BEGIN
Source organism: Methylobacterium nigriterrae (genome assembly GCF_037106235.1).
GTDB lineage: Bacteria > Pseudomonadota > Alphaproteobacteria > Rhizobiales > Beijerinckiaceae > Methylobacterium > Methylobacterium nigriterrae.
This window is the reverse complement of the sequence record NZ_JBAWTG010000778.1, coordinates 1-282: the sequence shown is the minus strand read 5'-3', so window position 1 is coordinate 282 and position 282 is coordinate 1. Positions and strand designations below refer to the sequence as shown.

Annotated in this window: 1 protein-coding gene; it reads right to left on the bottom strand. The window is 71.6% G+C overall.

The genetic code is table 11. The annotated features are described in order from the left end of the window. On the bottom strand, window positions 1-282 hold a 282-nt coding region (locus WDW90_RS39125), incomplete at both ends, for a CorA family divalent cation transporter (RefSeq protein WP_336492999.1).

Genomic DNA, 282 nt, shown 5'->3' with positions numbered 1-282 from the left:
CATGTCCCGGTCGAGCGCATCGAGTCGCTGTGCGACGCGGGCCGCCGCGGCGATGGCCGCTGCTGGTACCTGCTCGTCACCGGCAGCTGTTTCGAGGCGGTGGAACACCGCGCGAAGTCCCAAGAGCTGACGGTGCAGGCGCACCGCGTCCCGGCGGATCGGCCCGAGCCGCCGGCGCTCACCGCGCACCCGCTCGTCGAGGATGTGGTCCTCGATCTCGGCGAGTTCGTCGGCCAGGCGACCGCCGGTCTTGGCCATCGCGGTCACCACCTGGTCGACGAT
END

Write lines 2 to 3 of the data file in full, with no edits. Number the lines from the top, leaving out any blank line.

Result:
GTDB lineage: Bacteria > Pseudomonadota > Alphaproteobacteria > Rhizobiales > Beijerinckiaceae > Methylobacterium > Methylobacterium nigriterrae.
This window is the reverse complement of the sequence record NZ_JBAWTG010000778.1, coordinates 1-282: the sequence shown is the minus strand read 5'-3', so window position 1 is coordinate 282 and position 282 is coordinate 1. Positions and strand designations below refer to the sequence as shown.